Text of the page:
For stars Cutler and Romo, there’s little tolerance for failure
BY JOE COWLEY firstname.lastname@example.org September 26, 2012 10:02PM
Despite constant pressure from the Lions, Jay Cutler had one of his best games as a Bear. Click through the gallery for 10 more observations on the Bears.
CUTLER VS. ROMO
Cutler: Left NFC title game with injury
Romo: Botched hold on a FG that would have won game
Famous women dated
Cutler: Kristin Cavallari
Romo: Jessica Simpson, Carrie Underwood, Candice Crawford (now his wife)
Updated: October 29, 2012 6:41AM
Jason Campbell isn’t sure when, exactly, it turned for him.
‘‘Only that it turns quickly,’’ he said with a grin.
Campbell, the Bears’ backup quarterback, went from the ‘‘it’’ QB in Washington to ‘‘We’ll help you pack your bags’’ — almost overnight.
‘‘You’re just left feeling that there is nothing you can do about it,’’ he recalled Wednesday. ‘‘When it comes to being quarterback in the National Football League, there’s only 32 of those jobs. With that comes a ton of scrutiny. This is just the world we live in.’’
It’s a world that Bears starter Jay Cutler and Dallas Cowboys starter Tony Romo know all too well. Those two will share the stage in Dallas on Monday night, but they’ll also share the bull’s-eyes on their jerseys.
The labels are there:
Can’t win the big game.
Franchise quarterback but not elite.
Not accountable enough.
And, maybe the biggest slap in their cover-boy faces as far as locker room talk is concerned: To steal the term from the Bulls’ Joakim Noah, ‘‘Hollywood as hell.’’
That could be the most damaging.
Cutler and Romo aren’t just quarterbacks searching for a championship — they’re TMZ material. And for a star athlete with no rings, the scrutiny Campbell spoke about can go from glaring to downright flammable.
‘‘It puts it on an entirely different level,’’ said Campbell, who stayed away from being an ‘‘Entertainment Tonight’’ report in his five seasons with the Redskins before they traded him to the Oakland Raiders in 2010. ‘‘I don’t think Jay or Tony went looking for that. They try to keep their lives as private as possible. But all it takes is that one time, that one picture to show up on TV, that one snapshot.’’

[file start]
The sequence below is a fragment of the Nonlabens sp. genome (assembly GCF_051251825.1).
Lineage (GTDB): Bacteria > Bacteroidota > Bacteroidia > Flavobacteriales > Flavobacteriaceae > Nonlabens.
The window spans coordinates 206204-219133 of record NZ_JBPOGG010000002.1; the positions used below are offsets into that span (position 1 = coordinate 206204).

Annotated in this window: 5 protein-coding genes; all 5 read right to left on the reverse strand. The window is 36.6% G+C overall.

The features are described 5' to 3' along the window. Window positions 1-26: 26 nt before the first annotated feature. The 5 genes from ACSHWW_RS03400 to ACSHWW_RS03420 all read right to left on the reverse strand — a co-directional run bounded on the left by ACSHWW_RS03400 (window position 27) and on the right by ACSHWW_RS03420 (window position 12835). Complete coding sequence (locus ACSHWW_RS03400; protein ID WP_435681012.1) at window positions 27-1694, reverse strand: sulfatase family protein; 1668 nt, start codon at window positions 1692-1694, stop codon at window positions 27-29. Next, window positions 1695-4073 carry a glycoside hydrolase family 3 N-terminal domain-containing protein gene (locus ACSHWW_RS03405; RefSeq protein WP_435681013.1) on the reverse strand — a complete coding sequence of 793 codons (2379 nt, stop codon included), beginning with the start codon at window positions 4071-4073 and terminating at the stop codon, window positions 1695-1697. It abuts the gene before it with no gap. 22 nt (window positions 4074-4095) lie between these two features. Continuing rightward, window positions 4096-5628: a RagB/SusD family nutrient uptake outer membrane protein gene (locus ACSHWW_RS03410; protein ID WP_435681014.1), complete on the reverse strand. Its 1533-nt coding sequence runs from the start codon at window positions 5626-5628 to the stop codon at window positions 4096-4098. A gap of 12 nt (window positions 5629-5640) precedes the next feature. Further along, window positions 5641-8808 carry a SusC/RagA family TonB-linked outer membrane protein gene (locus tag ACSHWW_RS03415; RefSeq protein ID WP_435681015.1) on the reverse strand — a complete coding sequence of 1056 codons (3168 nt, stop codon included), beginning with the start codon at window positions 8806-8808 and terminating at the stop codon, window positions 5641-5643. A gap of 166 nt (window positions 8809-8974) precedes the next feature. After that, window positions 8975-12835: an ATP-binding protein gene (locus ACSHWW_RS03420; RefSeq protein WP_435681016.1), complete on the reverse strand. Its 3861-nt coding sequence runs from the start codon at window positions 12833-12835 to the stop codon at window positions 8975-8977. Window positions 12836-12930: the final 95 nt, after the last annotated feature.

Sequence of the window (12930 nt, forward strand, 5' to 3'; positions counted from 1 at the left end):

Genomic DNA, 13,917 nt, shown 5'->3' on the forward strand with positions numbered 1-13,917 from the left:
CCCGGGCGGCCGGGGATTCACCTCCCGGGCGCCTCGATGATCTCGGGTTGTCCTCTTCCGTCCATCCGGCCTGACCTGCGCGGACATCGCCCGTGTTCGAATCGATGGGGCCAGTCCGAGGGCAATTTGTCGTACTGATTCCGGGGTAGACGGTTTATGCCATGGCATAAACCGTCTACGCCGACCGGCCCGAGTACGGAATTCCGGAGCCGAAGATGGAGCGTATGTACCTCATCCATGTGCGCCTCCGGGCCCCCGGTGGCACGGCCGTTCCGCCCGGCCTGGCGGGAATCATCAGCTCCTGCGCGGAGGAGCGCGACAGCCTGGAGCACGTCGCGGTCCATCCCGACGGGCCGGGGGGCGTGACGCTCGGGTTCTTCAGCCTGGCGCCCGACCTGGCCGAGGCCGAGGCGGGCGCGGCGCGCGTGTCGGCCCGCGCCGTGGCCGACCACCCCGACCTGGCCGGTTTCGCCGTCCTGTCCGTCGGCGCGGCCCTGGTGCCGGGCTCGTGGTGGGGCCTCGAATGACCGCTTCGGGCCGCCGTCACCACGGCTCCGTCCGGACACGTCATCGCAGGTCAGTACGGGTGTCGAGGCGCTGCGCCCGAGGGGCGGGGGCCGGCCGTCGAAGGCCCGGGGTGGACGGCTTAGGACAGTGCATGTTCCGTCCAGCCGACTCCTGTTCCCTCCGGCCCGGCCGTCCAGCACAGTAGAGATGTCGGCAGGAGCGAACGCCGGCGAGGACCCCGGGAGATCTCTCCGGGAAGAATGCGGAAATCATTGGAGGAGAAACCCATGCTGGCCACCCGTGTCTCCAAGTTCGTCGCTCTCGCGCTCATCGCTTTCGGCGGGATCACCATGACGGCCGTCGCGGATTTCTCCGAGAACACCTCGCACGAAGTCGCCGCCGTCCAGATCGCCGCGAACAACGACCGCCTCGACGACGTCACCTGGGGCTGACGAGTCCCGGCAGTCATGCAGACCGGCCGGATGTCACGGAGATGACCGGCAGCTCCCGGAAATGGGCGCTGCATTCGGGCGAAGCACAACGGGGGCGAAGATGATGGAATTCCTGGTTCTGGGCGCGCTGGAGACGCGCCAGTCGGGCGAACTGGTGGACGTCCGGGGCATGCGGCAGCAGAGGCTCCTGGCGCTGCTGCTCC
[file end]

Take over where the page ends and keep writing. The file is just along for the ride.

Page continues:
When a quarterback is avoiding the paparazzi more than he’s avoiding a zone blitz, he has walked through a new door. Failure is amplified. It leads to deeper questions about dedication, toughness and motivation — questions that have been thrown at Cutler and Romo over the years, not just by fans but by their peers.
San Diego Chargers quarterback Philip Rivers has had as many playoff failures as Cutler and Romo, yet he is hardly questioned in the court of public opinion. But Rivers never dated Jessica Simpson, Carrie Underwood or Kristin Cavallari.
Matt Ryan, Joe Flacco, Matt Schaub and Carson Palmer have fallen on their faces in the playoffs — some multiple times — or been unable to answer the bell because of injury. The scrutiny directed at them is nowhere near what Cutler and Romo undergo on a weekly basis.
‘‘It might be a combination of things,’’ Bears cornerback D.J. Moore said. ‘‘For Jay, it might be combined with the reactions that still seem to be out there about the Green Bay [NFC Championship Game]. There are some people that refuse to forget that. Then the other stuff adds on to it.
‘‘This is a quarterback league, and all eyes are on the quarterback. They know that.’’
They also know life as a quarterback isn’t always fair.
‘‘Anytime you have two people that are successful, whether it’s TV, business or the NFL, it’s going to draw that extra attention, extra scrutiny,’’ Campbell said. ‘‘It’s something that sells. People want to write about it, hear everything about it.
‘‘For them, I mean, that’s someone that they love. That’s their life. They would like it to be private, but you find it hard to protect that.’’
No quarterback is considered as ‘‘Hollywood’’ as the New England Patriots’ Tom Brady, who has a child with actress Bridget Moynahan and married supermodel Gisele Bündchen, but three Super Bowl rings carry weight. Who cares that the poster boy for Ugg hasn’t won a significant game since 2004?
‘‘Unless you win, you are going to be scrutinized in markets like this,’’ Campbell said. ‘‘The best thing to do is keep a thick skin, keep your head straight forward. You have to block out a lot of things and keep looking forward. No one said it would be easy.’’
So does Monday even matter for Cutler and Romo? In the standings, yes. As far as reputations, nothing changes. Not yet.
‘‘It’s crazy how things work, isn’t it?’’ Moore said. ‘‘I do know this: It all comes down to performing. If Jay just performs like he’s capable of performing, he’ll be fine. If there’s one thing I’ve learned, it’s the better you perform, the better they talk about you.’’